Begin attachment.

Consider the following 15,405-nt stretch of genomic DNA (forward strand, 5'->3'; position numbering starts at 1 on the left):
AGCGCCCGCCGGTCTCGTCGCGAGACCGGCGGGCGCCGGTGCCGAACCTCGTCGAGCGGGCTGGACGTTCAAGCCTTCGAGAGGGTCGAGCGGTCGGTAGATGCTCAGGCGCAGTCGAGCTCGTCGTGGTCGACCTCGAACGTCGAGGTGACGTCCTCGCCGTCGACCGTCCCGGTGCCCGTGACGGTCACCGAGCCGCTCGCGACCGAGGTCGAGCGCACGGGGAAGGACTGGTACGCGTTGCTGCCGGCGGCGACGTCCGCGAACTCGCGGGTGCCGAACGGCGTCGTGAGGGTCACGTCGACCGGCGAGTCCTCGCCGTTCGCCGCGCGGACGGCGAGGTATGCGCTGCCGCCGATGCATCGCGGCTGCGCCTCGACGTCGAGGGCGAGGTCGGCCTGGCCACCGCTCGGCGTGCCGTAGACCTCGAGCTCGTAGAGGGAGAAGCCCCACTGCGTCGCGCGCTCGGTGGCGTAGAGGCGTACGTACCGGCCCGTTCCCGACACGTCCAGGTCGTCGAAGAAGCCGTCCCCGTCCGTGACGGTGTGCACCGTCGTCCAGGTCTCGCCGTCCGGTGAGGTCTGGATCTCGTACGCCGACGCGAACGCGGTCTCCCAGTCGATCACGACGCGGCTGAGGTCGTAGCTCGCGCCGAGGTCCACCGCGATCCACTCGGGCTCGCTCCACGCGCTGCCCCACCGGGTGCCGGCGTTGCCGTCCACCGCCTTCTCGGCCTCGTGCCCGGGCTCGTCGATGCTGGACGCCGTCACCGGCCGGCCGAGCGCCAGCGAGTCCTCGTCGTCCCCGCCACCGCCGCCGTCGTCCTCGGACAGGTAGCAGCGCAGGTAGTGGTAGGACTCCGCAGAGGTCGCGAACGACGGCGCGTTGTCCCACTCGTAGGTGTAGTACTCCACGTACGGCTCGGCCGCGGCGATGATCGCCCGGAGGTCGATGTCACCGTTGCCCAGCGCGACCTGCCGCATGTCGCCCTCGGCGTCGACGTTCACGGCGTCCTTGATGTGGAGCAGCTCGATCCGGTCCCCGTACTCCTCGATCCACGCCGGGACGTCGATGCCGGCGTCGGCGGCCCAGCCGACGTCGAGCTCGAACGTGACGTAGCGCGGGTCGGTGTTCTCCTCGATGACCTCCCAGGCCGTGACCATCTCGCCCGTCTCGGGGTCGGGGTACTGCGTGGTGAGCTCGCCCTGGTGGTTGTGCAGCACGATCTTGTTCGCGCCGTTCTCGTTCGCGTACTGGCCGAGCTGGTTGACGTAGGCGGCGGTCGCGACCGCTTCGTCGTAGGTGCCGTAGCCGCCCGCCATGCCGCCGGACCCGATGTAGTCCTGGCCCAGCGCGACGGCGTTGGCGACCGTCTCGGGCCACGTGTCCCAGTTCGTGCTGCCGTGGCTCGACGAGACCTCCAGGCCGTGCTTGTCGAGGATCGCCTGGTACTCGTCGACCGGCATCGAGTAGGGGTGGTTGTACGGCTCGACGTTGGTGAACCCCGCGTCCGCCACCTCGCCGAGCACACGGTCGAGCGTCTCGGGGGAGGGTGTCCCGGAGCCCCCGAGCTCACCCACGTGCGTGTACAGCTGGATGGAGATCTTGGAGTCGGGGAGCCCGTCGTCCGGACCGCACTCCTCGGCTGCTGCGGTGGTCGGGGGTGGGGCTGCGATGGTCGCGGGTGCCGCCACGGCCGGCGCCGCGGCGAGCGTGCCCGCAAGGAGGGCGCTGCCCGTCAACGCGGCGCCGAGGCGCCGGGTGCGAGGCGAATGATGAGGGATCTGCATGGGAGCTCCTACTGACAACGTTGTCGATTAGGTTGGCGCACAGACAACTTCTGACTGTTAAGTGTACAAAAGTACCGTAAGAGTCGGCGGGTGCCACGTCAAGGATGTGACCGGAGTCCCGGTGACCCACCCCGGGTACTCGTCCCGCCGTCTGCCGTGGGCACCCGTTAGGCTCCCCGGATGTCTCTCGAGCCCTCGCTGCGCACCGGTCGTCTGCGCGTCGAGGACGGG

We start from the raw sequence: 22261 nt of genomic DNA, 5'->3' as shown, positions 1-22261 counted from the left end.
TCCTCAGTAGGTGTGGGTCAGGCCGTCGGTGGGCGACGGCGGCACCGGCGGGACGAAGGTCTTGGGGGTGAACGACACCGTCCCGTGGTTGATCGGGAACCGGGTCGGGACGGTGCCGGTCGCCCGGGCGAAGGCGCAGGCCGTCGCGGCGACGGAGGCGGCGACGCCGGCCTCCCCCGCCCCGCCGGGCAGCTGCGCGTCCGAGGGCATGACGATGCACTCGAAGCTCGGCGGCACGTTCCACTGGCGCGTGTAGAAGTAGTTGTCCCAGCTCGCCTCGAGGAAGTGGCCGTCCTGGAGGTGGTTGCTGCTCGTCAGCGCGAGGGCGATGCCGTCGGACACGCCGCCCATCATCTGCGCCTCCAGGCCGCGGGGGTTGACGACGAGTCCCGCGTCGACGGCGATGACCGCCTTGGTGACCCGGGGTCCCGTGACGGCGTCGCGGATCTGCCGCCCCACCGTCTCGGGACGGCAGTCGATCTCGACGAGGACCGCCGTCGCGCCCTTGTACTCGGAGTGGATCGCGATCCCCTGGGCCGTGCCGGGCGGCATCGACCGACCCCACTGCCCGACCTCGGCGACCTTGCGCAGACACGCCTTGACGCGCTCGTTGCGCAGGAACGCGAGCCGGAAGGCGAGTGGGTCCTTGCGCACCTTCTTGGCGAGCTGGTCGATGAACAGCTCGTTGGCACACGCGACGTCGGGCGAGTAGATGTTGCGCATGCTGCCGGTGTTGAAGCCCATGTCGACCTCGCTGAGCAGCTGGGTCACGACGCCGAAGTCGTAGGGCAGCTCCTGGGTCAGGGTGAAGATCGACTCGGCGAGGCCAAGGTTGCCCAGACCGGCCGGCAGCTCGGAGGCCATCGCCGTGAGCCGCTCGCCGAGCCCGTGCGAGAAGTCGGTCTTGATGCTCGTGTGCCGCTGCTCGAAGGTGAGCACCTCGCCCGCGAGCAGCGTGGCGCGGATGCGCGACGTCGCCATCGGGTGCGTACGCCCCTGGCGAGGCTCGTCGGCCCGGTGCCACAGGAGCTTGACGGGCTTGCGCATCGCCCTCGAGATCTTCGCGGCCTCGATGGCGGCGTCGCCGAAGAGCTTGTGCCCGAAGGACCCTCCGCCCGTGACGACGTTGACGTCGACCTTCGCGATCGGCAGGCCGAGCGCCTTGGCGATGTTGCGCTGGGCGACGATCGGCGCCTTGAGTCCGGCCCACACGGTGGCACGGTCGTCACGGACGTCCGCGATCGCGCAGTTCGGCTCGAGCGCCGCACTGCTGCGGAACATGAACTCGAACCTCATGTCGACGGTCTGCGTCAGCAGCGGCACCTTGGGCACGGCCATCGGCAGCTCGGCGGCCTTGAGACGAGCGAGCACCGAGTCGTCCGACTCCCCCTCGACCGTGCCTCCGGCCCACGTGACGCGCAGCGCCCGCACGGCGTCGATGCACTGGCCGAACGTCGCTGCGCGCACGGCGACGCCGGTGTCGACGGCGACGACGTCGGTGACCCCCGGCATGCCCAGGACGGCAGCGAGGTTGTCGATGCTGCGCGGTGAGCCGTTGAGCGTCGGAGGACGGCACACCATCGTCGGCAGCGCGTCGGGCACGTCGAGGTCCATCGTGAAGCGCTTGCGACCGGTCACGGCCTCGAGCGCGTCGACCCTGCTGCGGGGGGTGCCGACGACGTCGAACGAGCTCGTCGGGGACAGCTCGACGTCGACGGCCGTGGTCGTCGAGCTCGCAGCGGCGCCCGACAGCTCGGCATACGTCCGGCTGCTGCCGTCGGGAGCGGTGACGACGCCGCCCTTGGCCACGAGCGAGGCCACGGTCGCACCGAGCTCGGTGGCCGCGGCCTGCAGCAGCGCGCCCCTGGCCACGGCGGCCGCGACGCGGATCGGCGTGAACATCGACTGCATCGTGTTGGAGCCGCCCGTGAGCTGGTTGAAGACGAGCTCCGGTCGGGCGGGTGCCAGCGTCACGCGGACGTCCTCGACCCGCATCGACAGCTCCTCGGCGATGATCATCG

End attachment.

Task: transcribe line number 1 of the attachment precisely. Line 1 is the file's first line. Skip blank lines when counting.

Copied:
Consider the following 15,405-nt stretch of genomic DNA (forward strand, 5'->3'; position numbering starts at 1 on the left):